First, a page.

Time was that wedding days meant a choice between beef or salmon. Now simplicity has gone out the window along with affordability and, some would say, good taste. But yearning for romance remains, writes Claire O'Mahony
It’s not often that glamour model Jordan leads the way forward trend-wise but with her ostentatious marriage last year to crooner Peter Andre she did just that. All right, so a glass Cinderella style carriage, pink wedding dress bedecked with Swarkovski crystals and 7ft train and a foot high pink crown might be a tad too much for most people’s taste but her stance that bigger is better when it comes to weddings was spot on.
Celebrity weddings like that of Cheryl Tweedy and Ashley Cole, who married last week, are providing plenty of inspiration for mere mortals. This year, stretch limos and white doves are hot and even meringue wedding dresses are back with vengeance.
But whereas celebrities can look to deals with magazines such as Hello and Ok to help them foot the bill, the rest of us don’t have this luxury. The average cost of an Irish wedding range from €20,000 - €25,000 – practically the deposit on a house. So why have Irish weddings become such grandiose affairs?
There’s a perception that rip-off Ireland is responsible for escalating expenses and expectations but Julie Cobbe, Commercial Manager with SimplyWeddings.com, says that brides themselves are pushing up the costs. “Many brides nowadays want to have everything their mums didn’t have. If that means blowing the budget to get the helicopter to the church or the fireworks to finish off a fabulous day, then that’s what they will do.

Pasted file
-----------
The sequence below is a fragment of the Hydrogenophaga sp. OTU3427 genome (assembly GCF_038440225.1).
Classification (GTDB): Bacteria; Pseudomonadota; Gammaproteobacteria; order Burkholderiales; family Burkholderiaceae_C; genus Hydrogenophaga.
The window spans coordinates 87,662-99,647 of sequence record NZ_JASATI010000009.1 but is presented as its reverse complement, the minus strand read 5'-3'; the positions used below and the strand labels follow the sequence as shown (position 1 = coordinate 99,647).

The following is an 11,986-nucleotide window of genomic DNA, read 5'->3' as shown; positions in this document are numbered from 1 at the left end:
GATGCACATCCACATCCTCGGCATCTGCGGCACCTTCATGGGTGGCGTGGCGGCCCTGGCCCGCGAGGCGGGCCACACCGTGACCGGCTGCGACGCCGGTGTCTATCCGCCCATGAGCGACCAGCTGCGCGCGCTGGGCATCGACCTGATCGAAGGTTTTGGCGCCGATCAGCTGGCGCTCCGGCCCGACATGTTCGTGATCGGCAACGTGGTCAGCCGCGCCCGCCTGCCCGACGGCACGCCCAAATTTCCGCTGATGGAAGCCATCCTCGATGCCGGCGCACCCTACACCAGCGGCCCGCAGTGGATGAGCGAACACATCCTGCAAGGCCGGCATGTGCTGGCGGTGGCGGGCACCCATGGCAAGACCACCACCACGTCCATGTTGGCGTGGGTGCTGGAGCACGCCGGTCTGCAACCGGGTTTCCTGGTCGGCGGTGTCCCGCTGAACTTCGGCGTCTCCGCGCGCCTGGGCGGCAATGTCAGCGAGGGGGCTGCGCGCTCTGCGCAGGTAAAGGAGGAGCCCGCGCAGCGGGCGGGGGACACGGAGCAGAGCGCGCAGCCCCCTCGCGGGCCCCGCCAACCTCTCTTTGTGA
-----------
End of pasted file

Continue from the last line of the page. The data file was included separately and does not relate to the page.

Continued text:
Sunday Tribune fashion editor and editor of Confetti magazine Ciara Elliott says it’s simply a reflection of a buoyant economy. “Time was your wedding day meant donning your best dress, arranging sandwiches and tea for neighbours and strolling down to the local church to be ‘handed over’ from father to new husband” she notes. “These days the bride wants the whole shooting gallery of fabulous dress, classy reception, stylish hen weekend away and honeymoon to die for. And why wouldn’t they? With the rising economic tide, Ireland has taken a lot of its spending habits directly from the US where weddings have been getting progressively lavish since the 1980’s.
Certainly, not all couples are opting to celebrate in such an excessive way, but things have moved on from the era of homemade dresses and cakes and ‘beef or salmon’. Yet despite these generational differences in style and cost, modern brides still wants elegance, romance and perfection, just like their mothers di